When a baby is born in an Indian household-they invite hijra to shower the newborn with their blessings for their blessings confer fertility, prosperity, and long life on the child. But when that child grows up we teach them to avert their eyes when a group of hijras passes by, we pass on the behaviour of treating hijras as lesser humans to our children. Whenever a child raises a question related to gender identity or sexuality they are shushed down. We're taught to believe that anything "deviant" and outside of traditional cis-heteronormativity is something to be ashamed of. This mentality raises anxious, scared queer adults who're ashamed of their own identity, and adults who bully people for "queer behaviour".
Hijras are a community of people who include eunuchs, intersex, and transgender people. They worship the Hindu goddess of chastity and fertility, Bahuchara Mata. Most hijras, but not all, choose to undergo a castration ceremony known as "nirvana" in which they remove their male genitalia as an offering to their goddess. The whole community is vibrant with hundreds of people with hundreds of ways of expression, the true identity of a hijra is complex and unique to each individual. In India, hijras prefer to refer to themselves as Kinner/Kinnar as it means the mythological beings who excel at singing and dancing.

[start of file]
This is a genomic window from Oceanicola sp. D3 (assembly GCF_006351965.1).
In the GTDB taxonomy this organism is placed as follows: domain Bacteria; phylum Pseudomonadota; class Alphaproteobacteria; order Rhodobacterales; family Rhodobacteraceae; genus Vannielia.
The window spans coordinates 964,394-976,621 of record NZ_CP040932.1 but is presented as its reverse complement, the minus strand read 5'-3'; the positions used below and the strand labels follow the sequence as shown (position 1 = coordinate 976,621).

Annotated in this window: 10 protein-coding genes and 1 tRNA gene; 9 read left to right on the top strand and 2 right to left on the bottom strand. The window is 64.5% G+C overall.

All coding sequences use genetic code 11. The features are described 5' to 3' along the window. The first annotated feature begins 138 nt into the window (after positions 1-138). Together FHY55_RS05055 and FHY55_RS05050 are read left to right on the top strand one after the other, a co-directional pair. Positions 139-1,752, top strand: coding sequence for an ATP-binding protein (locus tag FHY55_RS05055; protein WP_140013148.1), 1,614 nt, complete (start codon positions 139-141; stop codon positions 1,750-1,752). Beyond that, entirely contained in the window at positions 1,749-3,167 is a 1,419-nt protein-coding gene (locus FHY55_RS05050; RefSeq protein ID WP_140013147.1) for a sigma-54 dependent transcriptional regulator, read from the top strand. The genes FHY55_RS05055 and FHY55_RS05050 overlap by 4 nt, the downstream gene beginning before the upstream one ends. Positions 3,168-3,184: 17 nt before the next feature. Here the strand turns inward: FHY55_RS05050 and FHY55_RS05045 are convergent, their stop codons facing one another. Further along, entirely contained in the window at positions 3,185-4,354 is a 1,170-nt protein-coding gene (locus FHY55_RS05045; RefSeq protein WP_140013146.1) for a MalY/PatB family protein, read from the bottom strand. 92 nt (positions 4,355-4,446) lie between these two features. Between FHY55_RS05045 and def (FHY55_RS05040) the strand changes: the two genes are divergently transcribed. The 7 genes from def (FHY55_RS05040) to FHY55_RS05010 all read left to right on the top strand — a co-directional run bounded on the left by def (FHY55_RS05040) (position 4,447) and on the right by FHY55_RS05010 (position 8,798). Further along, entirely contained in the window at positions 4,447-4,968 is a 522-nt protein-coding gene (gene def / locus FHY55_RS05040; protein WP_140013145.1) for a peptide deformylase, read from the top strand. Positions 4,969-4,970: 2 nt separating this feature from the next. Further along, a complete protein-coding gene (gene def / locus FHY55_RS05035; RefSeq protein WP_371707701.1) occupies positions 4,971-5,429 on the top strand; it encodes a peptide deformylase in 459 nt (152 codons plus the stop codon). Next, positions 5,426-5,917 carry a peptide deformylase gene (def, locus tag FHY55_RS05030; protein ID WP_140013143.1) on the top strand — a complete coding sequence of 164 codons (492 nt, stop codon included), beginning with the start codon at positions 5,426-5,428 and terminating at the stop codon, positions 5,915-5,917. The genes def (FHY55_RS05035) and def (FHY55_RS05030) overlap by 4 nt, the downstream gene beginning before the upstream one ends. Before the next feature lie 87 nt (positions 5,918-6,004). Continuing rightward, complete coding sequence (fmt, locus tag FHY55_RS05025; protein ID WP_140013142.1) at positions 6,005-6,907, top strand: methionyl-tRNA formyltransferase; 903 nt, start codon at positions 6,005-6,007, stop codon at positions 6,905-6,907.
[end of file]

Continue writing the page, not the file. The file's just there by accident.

Hijras worship the Hindu goddess of chastity and fertility, Bahuchara Mata.homegrown.co.in
The hijra community works systematically, the community separates itself from the outside world and teaches lessons to the young ones in secret. Each community has a guru and the other hijras are their disciples or chela. The "hijra ways of life" are taught to the disciples in a secluded environment where they leave their families and live with other hijras in the community. More often than not hijras are thought of as nothing different from transgender and often referred to as transgender; however, scientifically these two terms denote a different class of people. Hijras are a part of the whole community of people with various identities and of spiritual and cultural values meanwhile, transgender merely refers to those people whose gender identity differs from the sex assigned to them at birth, they are a part of the community and do not represent the whole community.
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Historically and culturally the community has existed in the Indian subcontinent as long as the civilization has existed. There are mentions of hijra in The Mahabharata, a holy book of Hindus. Shikhandi who was neither male nor female is a mythological legend. In another version of Mahabharata Arjuna, one of the Pandavas was cursed to be the third gender by Urvashi, when he refused to be sexually involved with her. In a story by Padma Purana, it is seen that Arjuna transforms into a woman to take part in Krishna's mystical dance which only women can take part in. The Hijra figures are prominent in Indian Mughal History as well, referred to as Khwaja Siras and known for their loyalty to the ruler, they worked as the sexless watchdogs of the Mughal harems. They held important positions in court and various facets of administration during Mughal-era India, from the 16th to 19th century. The Hijra community is a testament to the sexual diversity that is integral yet often forgotten in Indian culture.